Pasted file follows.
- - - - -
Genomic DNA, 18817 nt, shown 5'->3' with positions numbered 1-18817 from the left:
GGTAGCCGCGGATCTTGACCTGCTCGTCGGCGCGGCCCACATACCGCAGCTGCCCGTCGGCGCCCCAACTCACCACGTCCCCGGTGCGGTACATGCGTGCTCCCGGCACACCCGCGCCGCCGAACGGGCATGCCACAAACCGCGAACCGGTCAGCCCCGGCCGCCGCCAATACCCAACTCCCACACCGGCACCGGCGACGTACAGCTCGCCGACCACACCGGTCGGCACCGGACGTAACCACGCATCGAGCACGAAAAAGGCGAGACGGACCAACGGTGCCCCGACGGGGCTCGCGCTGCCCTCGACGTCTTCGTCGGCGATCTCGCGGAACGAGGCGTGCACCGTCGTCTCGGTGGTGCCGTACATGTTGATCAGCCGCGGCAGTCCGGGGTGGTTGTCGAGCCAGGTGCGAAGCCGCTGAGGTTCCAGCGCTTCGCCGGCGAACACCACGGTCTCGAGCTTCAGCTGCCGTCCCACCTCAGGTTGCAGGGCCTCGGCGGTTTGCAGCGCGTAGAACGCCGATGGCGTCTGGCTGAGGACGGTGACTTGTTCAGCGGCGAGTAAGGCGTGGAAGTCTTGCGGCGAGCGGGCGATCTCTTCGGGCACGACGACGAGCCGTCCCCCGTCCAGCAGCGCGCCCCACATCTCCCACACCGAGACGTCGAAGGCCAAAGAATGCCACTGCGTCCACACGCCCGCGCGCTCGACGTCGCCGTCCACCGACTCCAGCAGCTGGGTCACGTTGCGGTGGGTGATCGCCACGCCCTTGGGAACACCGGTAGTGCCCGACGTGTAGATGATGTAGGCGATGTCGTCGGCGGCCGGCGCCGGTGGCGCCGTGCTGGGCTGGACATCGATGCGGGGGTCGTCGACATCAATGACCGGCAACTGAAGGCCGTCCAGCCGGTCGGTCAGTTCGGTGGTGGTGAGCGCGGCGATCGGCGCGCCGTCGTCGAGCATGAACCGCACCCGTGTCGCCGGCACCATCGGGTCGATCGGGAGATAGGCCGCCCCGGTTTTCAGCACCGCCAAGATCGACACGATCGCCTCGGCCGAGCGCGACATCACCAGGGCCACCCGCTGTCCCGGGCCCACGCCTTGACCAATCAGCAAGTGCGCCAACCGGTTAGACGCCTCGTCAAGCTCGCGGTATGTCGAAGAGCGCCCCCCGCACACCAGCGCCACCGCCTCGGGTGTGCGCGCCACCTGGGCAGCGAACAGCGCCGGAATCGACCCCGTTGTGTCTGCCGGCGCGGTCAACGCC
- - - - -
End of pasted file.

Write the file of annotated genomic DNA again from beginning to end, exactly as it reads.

Genomic DNA, 18817 nt, shown 5'->3' with positions numbered 1-18817 from the left:
GGTAGCCGCGGATCTTGACCTGCTCGTCGGCGCGGCCCACATACCGCAGCTGCCCGTCGGCGCCCCAACTCACCACGTCCCCGGTGCGGTACATGCGTGCTCCCGGCACACCCGCGCCGCCGAACGGGCATGCCACAAACCGCGAACCGGTCAGCCCCGGCCGCCGCCAATACCCAACTCCCACACCGGCACCGGCGACGTACAGCTCGCCGACCACACCGGTCGGCACCGGACGTAACCACGCATCGAGCACGAAAAAGGCGAGACGGACCAACGGTGCCCCGACGGGGCTCGCGCTGCCCTCGACGTCTTCGTCGGCGATCTCGCGGAACGAGGCGTGCACCGTCGTCTCGGTGGTGCCGTACATGTTGATCAGCCGCGGCAGTCCGGGGTGGTTGTCGAGCCAGGTGCGAAGCCGCTGAGGTTCCAGCGCTTCGCCGGCGAACACCACGGTCTCGAGCTTCAGCTGCCGTCCCACCTCAGGTTGCAGGGCCTCGGCGGTTTGCAGCGCGTAGAACGCCGATGGCGTCTGGCTGAGGACGGTGACTTGTTCAGCGGCGAGTAAGGCGTGGAAGTCTTGCGGCGAGCGGGCGATCTCTTCGGGCACGACGACGAGCCGTCCCCCGTCCAGCAGCGCGCCCCACATCTCCCACACCGAGACGTCGAAGGCCAAAGAATGCCACTGCGTCCACACGCCCGCGCGCTCGACGTCGCCGTCCACCGACTCCAGCAGCTGGGTCACGTTGCGGTGGGTGATCGCCACGCCCTTGGGAACACCGGTAGTGCCCGACGTGTAGATGATGTAGGCGATGTCGTCGGCGGCCGGCGCCGGTGGCGCCGTGCTGGGCTGGACATCGATGCGGGGGTCGTCGACATCAATGACCGGCAACTGAAGGCCGTCCAGCCGGTCGGTCAGTTCGGTGGTGGTGAGCGCGGCGATCGGCGCGCCGTCGTCGAGCATGAACCGCACCCGTGTCGCCGGCACCATCGGGTCGATCGGGAGATAGGCCGCCCCGGTTTTCAGCACCGCCAAGATCGACACGATCGCCTCGGCCGAGCGCGACATCACCAGGGCCACCCGCTGTCCCGGGCCCACGCCTTGACCAATCAGCAAGTGCGCCAACCGGTTAGACGCCTCGTCAAGCTCGCGGTATGTCGAAGAGCGCCCCCCGCACACCAGCGCCACCGCCTCGGGTGTGCGCGCCACCTGGGCAGCGAACAGCGCCGGAATCGACCCCGTTGTGTCTGCCGGCGCGGTCAACGCC